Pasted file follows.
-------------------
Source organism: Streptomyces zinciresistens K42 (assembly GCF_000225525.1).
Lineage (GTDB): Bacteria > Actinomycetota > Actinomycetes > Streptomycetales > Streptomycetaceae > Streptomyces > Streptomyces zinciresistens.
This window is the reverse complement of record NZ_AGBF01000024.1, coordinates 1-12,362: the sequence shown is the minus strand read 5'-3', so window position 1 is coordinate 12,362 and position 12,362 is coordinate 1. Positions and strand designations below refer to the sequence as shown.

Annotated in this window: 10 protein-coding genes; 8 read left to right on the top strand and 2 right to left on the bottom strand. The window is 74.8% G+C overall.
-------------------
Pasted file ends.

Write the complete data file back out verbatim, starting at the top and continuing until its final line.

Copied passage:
Source organism: Streptomyces zinciresistens K42 (assembly GCF_000225525.1).
Lineage (GTDB): Bacteria > Actinomycetota > Actinomycetes > Streptomycetales > Streptomycetaceae > Streptomyces > Streptomyces zinciresistens.
This window is the reverse complement of record NZ_AGBF01000024.1, coordinates 1-12,362: the sequence shown is the minus strand read 5'-3', so window position 1 is coordinate 12,362 and position 12,362 is coordinate 1. Positions and strand designations below refer to the sequence as shown.

Annotated in this window: 10 protein-coding genes; 8 read left to right on the top strand and 2 right to left on the bottom strand. The window is 74.8% G+C overall.